Since 1908, the second Sunday in May has been set aside as Mother’s Day in his country. That’s the official day where we give thanks to all that our mothers have done for us over the years.
In recent years, people have been questioning the monetary value of that care and hard work our mother’s provide. The answer is shocking and eye-opening to most people.
The numbers vary widely. A recent Pew study stated that 19 percent of mothers do no work outside the home .That’s an increase of 6 percent increase since 1999. The salary equivalent for those stay-at-home moms, according to Salary.com’s most recent survey of 15,000 moms, was pegged at $118, 905.
This figure is an estimate of what stay-at-home mothers would make if they were paid an annual salary based on the various chores they do and the hours they work.
It’s a common principle of sound family planning that the primary breadwinner of the household should have life insurance. That’s true, based on the outdated idea that the primary breadwinner is male and the supportive wife has no need to carry life insurance. The fact is that even though as a mother who contributes zero income to the family, your loss would cause a tremendous hardship to your husband and children both emotionally and financially.
According to Genworth Financial, 43% of married mothers have no life insurance. For unmarried mothers, 59% have no life insurance.
Why Stay-at-Home Mothers Should Have Life Insurance
The answer is obvious when you look at the salary-equivalent numbers stated above. Without a lump-sum, tax-free life insurance pay off in the event of the mother’s death, dad could find himself mired in a financial struggle trying to replace all of her contributions in running the family.
Looking at the family structure from a strictly financial position, it’s obvious that a mother’s role is as important as dad the breadwinner. Life insurance for the mother, working or not, should be at the core of any family plan.
The Working Mom’s Need for Life Insurance
The death of a working mother means the loss of her income contribution to the family. In many cases in our society, it takes two incomes to support the lifestyle the family has risen to.
A job lost by the mother can be replaces. Her life can’t. The death of a working mother means income replacement for the husband. A life insurance policy valued at some factor of yearly income allows the surviving husband to carry on without financial disruption.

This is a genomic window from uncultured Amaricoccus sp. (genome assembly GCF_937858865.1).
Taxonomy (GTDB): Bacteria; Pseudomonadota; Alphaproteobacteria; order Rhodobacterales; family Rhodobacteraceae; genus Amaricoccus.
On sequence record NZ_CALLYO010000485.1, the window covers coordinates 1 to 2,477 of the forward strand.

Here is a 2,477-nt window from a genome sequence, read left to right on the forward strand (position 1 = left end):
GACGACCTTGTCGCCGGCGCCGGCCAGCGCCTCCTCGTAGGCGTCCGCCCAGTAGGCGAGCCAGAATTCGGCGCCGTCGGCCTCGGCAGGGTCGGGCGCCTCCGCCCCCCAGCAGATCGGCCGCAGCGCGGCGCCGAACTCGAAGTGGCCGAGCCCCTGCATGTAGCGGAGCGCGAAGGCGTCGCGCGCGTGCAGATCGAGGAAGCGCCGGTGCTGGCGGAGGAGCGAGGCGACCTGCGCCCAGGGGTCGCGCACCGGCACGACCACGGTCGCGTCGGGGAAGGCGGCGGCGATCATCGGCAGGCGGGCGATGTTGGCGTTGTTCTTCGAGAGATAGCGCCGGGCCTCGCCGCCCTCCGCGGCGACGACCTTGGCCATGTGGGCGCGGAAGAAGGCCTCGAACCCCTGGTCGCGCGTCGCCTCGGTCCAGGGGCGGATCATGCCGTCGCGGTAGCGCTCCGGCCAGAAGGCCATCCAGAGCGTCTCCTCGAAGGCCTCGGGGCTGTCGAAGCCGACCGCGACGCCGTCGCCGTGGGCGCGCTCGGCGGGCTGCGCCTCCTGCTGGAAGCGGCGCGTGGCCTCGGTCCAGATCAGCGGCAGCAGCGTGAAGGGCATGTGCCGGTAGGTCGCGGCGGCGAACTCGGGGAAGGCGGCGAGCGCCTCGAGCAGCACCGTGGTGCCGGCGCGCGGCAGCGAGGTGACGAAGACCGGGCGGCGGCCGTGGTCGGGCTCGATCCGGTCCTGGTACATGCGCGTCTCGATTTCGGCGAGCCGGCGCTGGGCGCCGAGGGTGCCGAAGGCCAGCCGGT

The Single Mom’s Need for Life Insurance
Single mothers should deffinitely have life insurance. Married couples can plan their insurance needs knowing that one spouse will remain to care for the children. Single mothers don’t have this luxury and have to plan accordingly. As they are their children’s only mean of survival, single mothers need to have a policy that funds the children’s upbringing by providing money for the person or persons who will raise them and hopefully contribute toward their education after high school.
Types of Insurance for Mothers
Term life insurance is ideal for all mothers. It’s less expensive than whole life which translates to a higher face value during the years the policy is most important. The critical years of life insurance coverage are from birth to age 18 for the children. Once they’ve reached the age of maturity, the death of the mother no longer has a financial impact on the family.
Term rates are cheap. For instance, if you are healthy woman 30 year of age, the average cost of a 20-year term policy with a face value of $250,000 is as little as $13 per month. In other words, for only $156 per year for 20 years, your children’s financial well-being will be protected by a $250,000 tax-free umbrella through adulthood.
It should be apparent by now that life insurance coverage for mothers of children under 18 is critical in sound family planning. No one likes to think of ever losing the mother, but life doesn’t always play fair. With an insurance payout to help keep the family on a steady course, a mother’s love continuous on after death.